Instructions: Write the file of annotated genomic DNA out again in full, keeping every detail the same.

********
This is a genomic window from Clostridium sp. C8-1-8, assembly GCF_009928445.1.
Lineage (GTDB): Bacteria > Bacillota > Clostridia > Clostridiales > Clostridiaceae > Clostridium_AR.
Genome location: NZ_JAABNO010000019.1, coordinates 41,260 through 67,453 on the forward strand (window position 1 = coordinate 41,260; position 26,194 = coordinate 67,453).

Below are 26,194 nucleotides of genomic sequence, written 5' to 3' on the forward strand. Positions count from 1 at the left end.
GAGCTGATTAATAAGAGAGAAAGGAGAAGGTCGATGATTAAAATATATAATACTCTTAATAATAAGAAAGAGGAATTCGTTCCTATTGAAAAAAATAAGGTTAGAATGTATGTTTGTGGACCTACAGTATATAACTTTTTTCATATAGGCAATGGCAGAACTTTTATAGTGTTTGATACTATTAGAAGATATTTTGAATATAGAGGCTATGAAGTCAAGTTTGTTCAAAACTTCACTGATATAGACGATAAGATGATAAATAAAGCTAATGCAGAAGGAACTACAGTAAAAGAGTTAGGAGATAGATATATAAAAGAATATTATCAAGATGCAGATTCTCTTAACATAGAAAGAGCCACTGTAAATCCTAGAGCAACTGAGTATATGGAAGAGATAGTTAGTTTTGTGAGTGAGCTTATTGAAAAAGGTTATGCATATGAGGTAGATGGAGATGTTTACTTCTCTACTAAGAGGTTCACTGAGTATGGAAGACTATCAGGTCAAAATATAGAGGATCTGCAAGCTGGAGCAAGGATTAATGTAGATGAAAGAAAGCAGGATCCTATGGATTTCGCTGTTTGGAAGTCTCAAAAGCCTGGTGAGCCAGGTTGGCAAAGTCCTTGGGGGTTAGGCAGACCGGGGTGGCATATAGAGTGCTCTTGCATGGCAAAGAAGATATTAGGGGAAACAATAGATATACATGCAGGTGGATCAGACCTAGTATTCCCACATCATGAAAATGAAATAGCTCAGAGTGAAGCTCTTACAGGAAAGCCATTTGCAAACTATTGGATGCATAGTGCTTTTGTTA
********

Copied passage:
This is a genomic window from Clostridium sp. C8-1-8, assembly GCF_009928445.1.
Lineage (GTDB): Bacteria > Bacillota > Clostridia > Clostridiales > Clostridiaceae > Clostridium_AR.
Genome location: NZ_JAABNO010000019.1, coordinates 41,260 through 67,453 on the forward strand (window position 1 = coordinate 41,260; position 26,194 = coordinate 67,453).

Below are 26,194 nucleotides of genomic sequence, written 5' to 3' on the forward strand. Positions count from 1 at the left end.
GAGCTGATTAATAAGAGAGAAAGGAGAAGGTCGATGATTAAAATATATAATACTCTTAATAATAAGAAAGAGGAATTCGTTCCTATTGAAAAAAATAAGGTTAGAATGTATGTTTGTGGACCTACAGTATATAACTTTTTTCATATAGGCAATGGCAGAACTTTTATAGTGTTTGATACTATTAGAAGATATTTTGAATATAGAGGCTATGAAGTCAAGTTTGTTCAAAACTTCACTGATATAGACGATAAGATGATAAATAAAGCTAATGCAGAAGGAACTACAGTAAAAGAGTTAGGAGATAGATATATAAAAGAATATTATCAAGATGCAGATTCTCTTAACATAGAAAGAGCCACTGTAAATCCTAGAGCAACTGAGTATATGGAAGAGATAGTTAGTTTTGTGAGTGAGCTTATTGAAAAAGGTTATGCATATGAGGTAGATGGAGATGTTTACTTCTCTACTAAGAGGTTCACTGAGTATGGAAGACTATCAGGTCAAAATATAGAGGATCTGCAAGCTGGAGCAAGGATTAATGTAGATGAAAGAAAGCAGGATCCTATGGATTTCGCTGTTTGGAAGTCTCAAAAGCCTGGTGAGCCAGGTTGGCAAAGTCCTTGGGGGTTAGGCAGACCGGGGTGGCATATAGAGTGCTCTTGCATGGCAAAGAAGATATTAGGGGAAACAATAGATATACATGCAGGTGGATCAGACCTAGTATTCCCACATCATGAAAATGAAATAGCTCAGAGTGAAGCTCTTACAGGAAAGCCATTTGCAAACTATTGGATGCATAGTGCTTTTGTTA